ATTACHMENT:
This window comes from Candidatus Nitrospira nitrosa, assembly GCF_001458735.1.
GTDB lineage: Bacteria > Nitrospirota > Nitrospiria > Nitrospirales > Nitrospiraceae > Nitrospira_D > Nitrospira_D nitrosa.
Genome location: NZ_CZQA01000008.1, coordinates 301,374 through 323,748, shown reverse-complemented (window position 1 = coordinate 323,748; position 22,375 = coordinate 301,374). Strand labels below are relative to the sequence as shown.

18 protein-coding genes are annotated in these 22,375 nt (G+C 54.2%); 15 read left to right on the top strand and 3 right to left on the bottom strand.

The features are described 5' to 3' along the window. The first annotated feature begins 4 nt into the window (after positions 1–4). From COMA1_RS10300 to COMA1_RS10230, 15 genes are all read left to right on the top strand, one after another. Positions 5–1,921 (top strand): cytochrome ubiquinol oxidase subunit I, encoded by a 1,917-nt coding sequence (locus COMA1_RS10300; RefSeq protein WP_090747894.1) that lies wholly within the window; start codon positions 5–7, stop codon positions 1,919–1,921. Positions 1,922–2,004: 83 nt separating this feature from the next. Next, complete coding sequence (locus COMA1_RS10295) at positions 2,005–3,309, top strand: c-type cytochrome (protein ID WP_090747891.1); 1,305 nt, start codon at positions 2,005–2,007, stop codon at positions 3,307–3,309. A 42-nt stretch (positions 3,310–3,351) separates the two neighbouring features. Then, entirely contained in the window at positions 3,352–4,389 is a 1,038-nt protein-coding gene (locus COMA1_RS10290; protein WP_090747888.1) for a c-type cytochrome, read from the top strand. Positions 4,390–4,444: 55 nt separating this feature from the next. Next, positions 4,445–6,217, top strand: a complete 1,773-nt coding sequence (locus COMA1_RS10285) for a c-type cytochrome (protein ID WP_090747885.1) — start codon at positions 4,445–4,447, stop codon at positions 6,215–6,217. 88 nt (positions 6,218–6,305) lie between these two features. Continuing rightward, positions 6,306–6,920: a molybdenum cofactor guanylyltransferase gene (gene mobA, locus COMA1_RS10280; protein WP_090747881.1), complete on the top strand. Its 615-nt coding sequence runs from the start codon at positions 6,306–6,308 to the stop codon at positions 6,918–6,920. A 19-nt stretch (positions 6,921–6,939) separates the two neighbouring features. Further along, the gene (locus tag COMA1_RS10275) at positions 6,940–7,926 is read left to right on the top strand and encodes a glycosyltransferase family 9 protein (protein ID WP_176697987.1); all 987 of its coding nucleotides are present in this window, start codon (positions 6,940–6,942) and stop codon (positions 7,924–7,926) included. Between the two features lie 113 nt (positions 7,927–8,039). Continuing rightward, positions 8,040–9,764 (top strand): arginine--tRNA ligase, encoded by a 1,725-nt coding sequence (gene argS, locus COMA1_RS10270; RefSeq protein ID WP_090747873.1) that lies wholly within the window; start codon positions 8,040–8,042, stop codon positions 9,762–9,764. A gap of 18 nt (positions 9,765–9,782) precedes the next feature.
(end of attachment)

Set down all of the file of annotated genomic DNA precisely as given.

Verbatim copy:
This window comes from Candidatus Nitrospira nitrosa, assembly GCF_001458735.1.
GTDB lineage: Bacteria > Nitrospirota > Nitrospiria > Nitrospirales > Nitrospiraceae > Nitrospira_D > Nitrospira_D nitrosa.
Genome location: NZ_CZQA01000008.1, coordinates 301,374 through 323,748, shown reverse-complemented (window position 1 = coordinate 323,748; position 22,375 = coordinate 301,374). Strand labels below are relative to the sequence as shown.

18 protein-coding genes are annotated in these 22,375 nt (G+C 54.2%); 15 read left to right on the top strand and 3 right to left on the bottom strand.

The features are described 5' to 3' along the window. The first annotated feature begins 4 nt into the window (after positions 1–4). From COMA1_RS10300 to COMA1_RS10230, 15 genes are all read left to right on the top strand, one after another. Positions 5–1,921 (top strand): cytochrome ubiquinol oxidase subunit I, encoded by a 1,917-nt coding sequence (locus COMA1_RS10300; RefSeq protein WP_090747894.1) that lies wholly within the window; start codon positions 5–7, stop codon positions 1,919–1,921. Positions 1,922–2,004: 83 nt separating this feature from the next. Next, complete coding sequence (locus COMA1_RS10295) at positions 2,005–3,309, top strand: c-type cytochrome (protein ID WP_090747891.1); 1,305 nt, start codon at positions 2,005–2,007, stop codon at positions 3,307–3,309. A 42-nt stretch (positions 3,310–3,351) separates the two neighbouring features. Then, entirely contained in the window at positions 3,352–4,389 is a 1,038-nt protein-coding gene (locus COMA1_RS10290; protein WP_090747888.1) for a c-type cytochrome, read from the top strand. Positions 4,390–4,444: 55 nt separating this feature from the next. Next, positions 4,445–6,217, top strand: a complete 1,773-nt coding sequence (locus COMA1_RS10285) for a c-type cytochrome (protein ID WP_090747885.1) — start codon at positions 4,445–4,447, stop codon at positions 6,215–6,217. 88 nt (positions 6,218–6,305) lie between these two features. Continuing rightward, positions 6,306–6,920: a molybdenum cofactor guanylyltransferase gene (gene mobA, locus COMA1_RS10280; protein WP_090747881.1), complete on the top strand. Its 615-nt coding sequence runs from the start codon at positions 6,306–6,308 to the stop codon at positions 6,918–6,920. A 19-nt stretch (positions 6,921–6,939) separates the two neighbouring features. Further along, the gene (locus tag COMA1_RS10275) at positions 6,940–7,926 is read left to right on the top strand and encodes a glycosyltransferase family 9 protein (protein ID WP_176697987.1); all 987 of its coding nucleotides are present in this window, start codon (positions 6,940–6,942) and stop codon (positions 7,924–7,926) included. Between the two features lie 113 nt (positions 7,927–8,039). Continuing rightward, positions 8,040–9,764 (top strand): arginine--tRNA ligase, encoded by a 1,725-nt coding sequence (gene argS, locus COMA1_RS10270; RefSeq protein ID WP_090747873.1) that lies wholly within the window; start codon positions 8,040–8,042, stop codon positions 9,762–9,764. A gap of 18 nt (positions 9,765–9,782) precedes the next feature.